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Differences Between Walking and Jogging

by
author image Lisa Sefcik
Lisa Sefcik has been writing professionally since 1987. Her subject matter includes pet care, travel, consumer reviews, classical music and entertainment. She's worked as a policy analyst, news reporter and freelance writer/columnist for Cox Publications and numerous national print publications. Sefcik holds a paralegal certification as well as degrees in journalism and piano performance from the University of Texas at Austin.
Differences Between Walking and Jogging
Couple walking in forest Photo Credit moodboard/moodboard/Getty Images

Brisk walking and jogging are both aerobic exercises that strengthen your cardiovascular system, burn spare calories and lead to better physical endurance. Walking is a low-impact, moderate-intensity exercise, while jogging is a high-impact, vigorous-intensity exercise. Jogging does burn more calories per minute, but you don't need to pick up the pace to get similar benefits from your walking program.

Low and High Impact

Aerobic activity is generally classified as low- or high-impact. During a low-impact activity such as walking, one foot remains on the ground at all times to support your weight. During a high-impact activity, such as jogging, both feet leave the ground. High-impact activities put more pressure on your joints when your feet hit the ground. Other low-impact activities include playing tennis, doing step aerobics and rollerskating. High-impact activities may encompass exercises such as jumping jacks, jumping rope and aerobic dance classes.

Levels of Intensity

Walking is an example of a moderately intense aerobic activity, while jogging falls under the category of vigorous aerobic exercise. Moderately intense exercise increases your rate of respiration and heart rate slightly but noticeably, according to the Harvard School of Public Health. Vigorous activity is more exhausting. Whenever you walk, you should break a sweat, but you shouldn't be working so hard that you can't carry on a conversation. While jogging, your heart rate speeds up even more; breathing is even more rapid. You should still be able to hold a conversation in short sentences at a time. Other types of moderately intense activity include bicycling at between 10 and 12 miles per hour, heavy cleaning, mowing the lawn and playing doubles tennis. Vigorous activities also include bicycling between 14 and 16 mph, playing singles tennis and lifting heavy loads.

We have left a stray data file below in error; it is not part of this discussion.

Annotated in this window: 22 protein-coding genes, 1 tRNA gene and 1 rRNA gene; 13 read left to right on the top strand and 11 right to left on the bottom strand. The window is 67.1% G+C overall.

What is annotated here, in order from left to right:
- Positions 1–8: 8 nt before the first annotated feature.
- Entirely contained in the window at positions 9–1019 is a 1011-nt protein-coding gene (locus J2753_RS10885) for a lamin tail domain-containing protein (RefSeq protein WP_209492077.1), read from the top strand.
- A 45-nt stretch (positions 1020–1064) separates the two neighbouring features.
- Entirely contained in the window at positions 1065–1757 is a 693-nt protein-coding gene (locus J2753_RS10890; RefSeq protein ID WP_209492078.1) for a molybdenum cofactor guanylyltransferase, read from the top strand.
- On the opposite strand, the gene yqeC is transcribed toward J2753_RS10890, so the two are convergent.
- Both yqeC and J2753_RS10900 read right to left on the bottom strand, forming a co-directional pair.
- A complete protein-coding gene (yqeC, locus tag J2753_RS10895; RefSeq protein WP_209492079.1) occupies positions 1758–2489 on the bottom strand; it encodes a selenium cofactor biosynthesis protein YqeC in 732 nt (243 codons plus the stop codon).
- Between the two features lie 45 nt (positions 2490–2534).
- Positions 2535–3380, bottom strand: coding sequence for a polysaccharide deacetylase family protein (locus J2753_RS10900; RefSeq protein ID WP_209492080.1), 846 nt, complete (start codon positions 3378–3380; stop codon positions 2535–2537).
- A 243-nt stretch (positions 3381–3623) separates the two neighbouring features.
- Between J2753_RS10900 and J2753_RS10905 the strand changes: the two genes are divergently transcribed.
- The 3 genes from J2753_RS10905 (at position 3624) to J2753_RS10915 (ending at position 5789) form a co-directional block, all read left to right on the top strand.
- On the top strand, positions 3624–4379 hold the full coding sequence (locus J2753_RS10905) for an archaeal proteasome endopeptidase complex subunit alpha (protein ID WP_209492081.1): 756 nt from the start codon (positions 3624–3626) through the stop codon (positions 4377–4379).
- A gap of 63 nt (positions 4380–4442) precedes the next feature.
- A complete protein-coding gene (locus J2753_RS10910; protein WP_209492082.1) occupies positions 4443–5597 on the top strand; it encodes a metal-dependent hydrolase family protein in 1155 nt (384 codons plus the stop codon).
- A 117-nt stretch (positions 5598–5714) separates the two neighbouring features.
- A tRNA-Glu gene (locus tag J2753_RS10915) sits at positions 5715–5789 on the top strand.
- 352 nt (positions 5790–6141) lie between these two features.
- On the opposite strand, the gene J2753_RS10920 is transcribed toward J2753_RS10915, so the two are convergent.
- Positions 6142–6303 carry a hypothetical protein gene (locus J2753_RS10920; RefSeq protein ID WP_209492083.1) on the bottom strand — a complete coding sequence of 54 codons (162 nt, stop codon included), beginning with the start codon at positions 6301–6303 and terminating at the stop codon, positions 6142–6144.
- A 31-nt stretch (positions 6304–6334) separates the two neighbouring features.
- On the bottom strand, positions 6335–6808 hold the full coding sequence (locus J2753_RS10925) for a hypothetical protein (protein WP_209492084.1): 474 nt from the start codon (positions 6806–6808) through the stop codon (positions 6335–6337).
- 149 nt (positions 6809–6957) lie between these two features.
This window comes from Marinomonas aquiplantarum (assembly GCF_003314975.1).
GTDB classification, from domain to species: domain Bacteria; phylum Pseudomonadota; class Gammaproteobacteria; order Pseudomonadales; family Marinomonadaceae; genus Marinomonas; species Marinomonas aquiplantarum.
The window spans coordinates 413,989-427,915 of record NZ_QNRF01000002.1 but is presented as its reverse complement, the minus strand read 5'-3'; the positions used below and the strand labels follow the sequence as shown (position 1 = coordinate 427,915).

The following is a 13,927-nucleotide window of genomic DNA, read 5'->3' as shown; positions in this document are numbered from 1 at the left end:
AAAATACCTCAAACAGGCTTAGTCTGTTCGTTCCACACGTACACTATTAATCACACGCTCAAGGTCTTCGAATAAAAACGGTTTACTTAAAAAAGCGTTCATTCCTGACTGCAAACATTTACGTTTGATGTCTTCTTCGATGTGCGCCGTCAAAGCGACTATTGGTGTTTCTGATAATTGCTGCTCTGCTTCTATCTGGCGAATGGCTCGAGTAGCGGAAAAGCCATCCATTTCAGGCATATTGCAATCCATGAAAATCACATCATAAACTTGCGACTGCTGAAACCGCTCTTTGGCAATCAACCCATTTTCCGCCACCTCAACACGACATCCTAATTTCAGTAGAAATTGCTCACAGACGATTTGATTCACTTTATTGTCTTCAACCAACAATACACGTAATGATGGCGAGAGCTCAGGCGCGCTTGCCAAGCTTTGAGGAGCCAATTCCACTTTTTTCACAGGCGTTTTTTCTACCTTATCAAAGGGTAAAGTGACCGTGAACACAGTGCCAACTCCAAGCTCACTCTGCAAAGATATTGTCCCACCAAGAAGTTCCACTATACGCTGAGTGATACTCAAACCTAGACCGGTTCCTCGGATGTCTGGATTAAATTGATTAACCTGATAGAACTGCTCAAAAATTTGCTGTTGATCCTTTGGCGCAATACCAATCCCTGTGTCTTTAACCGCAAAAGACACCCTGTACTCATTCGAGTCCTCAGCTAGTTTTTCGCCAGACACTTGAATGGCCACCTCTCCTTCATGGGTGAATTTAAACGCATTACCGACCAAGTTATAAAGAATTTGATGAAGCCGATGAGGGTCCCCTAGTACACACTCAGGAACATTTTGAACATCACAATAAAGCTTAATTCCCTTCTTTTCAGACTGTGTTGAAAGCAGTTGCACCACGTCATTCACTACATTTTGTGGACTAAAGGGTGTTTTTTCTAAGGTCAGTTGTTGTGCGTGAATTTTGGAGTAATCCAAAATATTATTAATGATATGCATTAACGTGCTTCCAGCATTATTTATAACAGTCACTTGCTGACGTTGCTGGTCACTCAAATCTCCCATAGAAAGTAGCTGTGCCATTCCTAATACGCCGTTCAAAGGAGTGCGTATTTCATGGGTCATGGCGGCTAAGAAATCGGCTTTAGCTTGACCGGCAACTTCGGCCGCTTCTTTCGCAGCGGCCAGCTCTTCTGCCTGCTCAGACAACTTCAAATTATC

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First Steps

When choosing between walking and jogging, it may be a matter of personal preference. The American Council on Exercise, or ACE, recommends that, if you're exercising for weight loss, you start with a walking program first, simply because this activity is less physically stressful. The minimum amount of physical activity you should have is also determined based on intensity. Harvard School of Public Health compares brisk walking for 60 to 75 minutes a day to jogging for 35 to 40 minutes for weight loss -- both activities burn an average of 400 calories a day. Remember to add twice-weekly muscle-strengthening sessions to preserve and build your lean muscle mass.

What It Takes

Harvard Medical School points out that the intensity of the exercise you choose does matter. Walking can be extremely beneficial to overall health and weight loss, but not if you amble around leisurely for 15 minutes. Your pace has to be quick and energetic to get your heart rate up -- and in this case, moderately intense aerobic activity may be all you need. According to the Centers for Disease Control and Prevention, walking on a level surface at a pace between 3 and 4.5 miles per hour qualifies as a moderately intense aerobic activity. Jogging and running at a 5 mph pace or more are defined as vigorous aerobic activities.

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